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Samsonite strikes a positive note as Covid wreaks havoc on sales

Covid’s ongoing impact on global travel continues to impact travel-retail brand Samsonite which has recorded a loss attributable to shareholders of US$142.5 million for the first half year. 

However, the loss is a sharp improvement against the same period a year ago when the company posted a $974 million deficit. 

In a results filing with the Hong Kong stock exchange, Samsonite said widespread cross-border travel restrictions, the closure of retail stores and ongoing, significant reductions in travel and discretionary spending among consumers had reduced demand for many of the group’s products. 

Net sales were $799.5 million for the half year, little different to the $802.3 million of the same period a year earlier, but down 54.5 per cent on the same period in 2019, prior to the outbreak of Covid-19. 

While overall sales were down marginally, Asia recorded a 3.8-per-cent improvement and North America was up 0.7 per cent. However, turnover in Europe slumped 21.3 per cent and in Latin America by 11.1 per cent.  

The group slashed marketing costs from $44.5 million to $28.7 million and continued to pare back administration costs and other overheads to right-size its business for what it anticipates will be a slow recovery from the Covid pandemic. 

Samsonite said net sales were continuing to improve entering the third quarter with July ahead of July last year by 93.9 per cent – but still down 40 per cent on July 2019.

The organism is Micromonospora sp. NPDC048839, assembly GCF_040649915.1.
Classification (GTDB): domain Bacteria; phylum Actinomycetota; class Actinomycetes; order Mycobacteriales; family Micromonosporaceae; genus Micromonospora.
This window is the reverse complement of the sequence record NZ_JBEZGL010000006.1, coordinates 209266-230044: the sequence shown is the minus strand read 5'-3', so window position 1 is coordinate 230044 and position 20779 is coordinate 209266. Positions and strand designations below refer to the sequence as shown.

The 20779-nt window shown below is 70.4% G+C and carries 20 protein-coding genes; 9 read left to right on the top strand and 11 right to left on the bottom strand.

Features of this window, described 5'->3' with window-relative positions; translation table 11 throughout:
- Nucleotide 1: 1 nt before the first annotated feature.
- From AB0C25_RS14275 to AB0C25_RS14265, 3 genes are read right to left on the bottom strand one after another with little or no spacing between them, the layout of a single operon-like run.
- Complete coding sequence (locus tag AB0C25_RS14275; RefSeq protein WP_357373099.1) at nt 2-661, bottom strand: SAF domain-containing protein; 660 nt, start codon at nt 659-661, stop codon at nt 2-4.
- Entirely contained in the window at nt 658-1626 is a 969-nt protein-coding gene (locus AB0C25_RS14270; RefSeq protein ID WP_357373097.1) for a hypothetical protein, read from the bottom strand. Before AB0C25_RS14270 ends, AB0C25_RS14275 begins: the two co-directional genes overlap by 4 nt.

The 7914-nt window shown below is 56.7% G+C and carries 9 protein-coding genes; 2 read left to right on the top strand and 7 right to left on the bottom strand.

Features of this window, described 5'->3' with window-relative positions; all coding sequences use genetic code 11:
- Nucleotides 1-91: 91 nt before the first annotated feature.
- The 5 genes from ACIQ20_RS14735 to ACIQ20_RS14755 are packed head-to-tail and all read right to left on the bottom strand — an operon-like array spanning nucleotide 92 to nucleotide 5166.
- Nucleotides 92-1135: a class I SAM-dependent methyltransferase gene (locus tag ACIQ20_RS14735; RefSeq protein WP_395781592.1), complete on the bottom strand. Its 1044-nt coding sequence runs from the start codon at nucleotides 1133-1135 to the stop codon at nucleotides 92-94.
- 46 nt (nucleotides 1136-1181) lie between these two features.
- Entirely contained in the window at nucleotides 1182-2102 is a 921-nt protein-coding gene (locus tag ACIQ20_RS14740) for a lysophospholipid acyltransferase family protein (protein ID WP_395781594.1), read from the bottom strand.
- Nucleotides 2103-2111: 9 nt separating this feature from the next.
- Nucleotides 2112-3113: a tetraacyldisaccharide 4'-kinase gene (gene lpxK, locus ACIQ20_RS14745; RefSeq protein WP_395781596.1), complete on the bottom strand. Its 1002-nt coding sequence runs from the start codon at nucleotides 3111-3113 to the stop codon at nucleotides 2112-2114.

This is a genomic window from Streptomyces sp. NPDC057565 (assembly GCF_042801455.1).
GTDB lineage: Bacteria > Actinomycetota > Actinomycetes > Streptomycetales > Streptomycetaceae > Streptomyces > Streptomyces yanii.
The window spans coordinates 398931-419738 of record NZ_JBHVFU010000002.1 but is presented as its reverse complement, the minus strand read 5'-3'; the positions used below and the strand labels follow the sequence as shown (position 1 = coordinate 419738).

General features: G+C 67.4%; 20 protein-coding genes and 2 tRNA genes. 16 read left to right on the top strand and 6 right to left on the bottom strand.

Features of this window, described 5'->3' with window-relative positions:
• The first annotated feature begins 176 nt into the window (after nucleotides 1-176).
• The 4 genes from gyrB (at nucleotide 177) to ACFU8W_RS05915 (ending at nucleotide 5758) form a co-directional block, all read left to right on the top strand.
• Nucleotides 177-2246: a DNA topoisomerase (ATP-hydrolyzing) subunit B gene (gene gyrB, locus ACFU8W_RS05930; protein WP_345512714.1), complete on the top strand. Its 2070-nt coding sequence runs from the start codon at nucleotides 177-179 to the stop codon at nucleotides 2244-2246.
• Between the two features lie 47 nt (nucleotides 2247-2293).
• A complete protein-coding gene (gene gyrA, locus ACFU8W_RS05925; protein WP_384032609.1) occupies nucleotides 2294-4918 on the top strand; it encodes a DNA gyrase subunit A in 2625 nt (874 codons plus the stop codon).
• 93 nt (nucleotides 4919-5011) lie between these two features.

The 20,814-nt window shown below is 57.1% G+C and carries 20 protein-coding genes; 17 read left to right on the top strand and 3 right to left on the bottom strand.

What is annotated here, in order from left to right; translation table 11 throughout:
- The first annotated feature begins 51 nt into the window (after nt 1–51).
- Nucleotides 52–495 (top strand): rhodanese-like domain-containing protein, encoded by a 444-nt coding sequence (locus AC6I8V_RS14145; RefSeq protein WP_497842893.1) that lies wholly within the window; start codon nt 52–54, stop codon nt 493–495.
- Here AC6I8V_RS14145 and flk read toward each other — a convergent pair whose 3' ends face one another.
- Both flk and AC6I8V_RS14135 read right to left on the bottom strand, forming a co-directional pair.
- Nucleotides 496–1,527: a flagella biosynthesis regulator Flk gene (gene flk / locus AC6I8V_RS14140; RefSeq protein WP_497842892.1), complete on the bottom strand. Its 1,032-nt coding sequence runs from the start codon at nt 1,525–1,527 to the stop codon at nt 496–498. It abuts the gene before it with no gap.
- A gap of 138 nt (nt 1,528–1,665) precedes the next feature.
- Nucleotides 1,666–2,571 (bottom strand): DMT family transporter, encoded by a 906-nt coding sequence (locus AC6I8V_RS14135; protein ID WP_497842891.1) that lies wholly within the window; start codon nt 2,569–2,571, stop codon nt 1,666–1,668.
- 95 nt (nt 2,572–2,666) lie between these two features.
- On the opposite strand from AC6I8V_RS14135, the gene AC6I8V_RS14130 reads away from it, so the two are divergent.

“However, given the continued uncertainties around Covid-19 and the varying rates of vaccine rollout around the world, we expect the road to recovery to remain bumpy,” said chairman Timothy Parker. “As such, we continue to carefully manage all aspects of our business, including stringent controls on expenses, working capital and capital expenditures for the remainder of 2021.”

Meanwhile, the company set up a brand development and sourcing hub in Singapore in June as part of a global initiative to enhance the alignment of the company’s product development, brand management and supply chain operations across Asia. 

“Our Asia regional leadership is in the process of relocating to Singapore to support the hub and manage Samsonite’s continued business growth in Asia,” said Parker. 

And last month, Samsonite sold its Speck business for $36 million. Speck made protective cases for electronic devices including laptops and smartphones.

“These two actions build on the comprehensive restructuring program we undertook last year, further improving Samsonite’s competitive position as we focus on long-term sales growth, margin expansion and shareholder value creation as travel continues to recover around the world,” concluded Parker.

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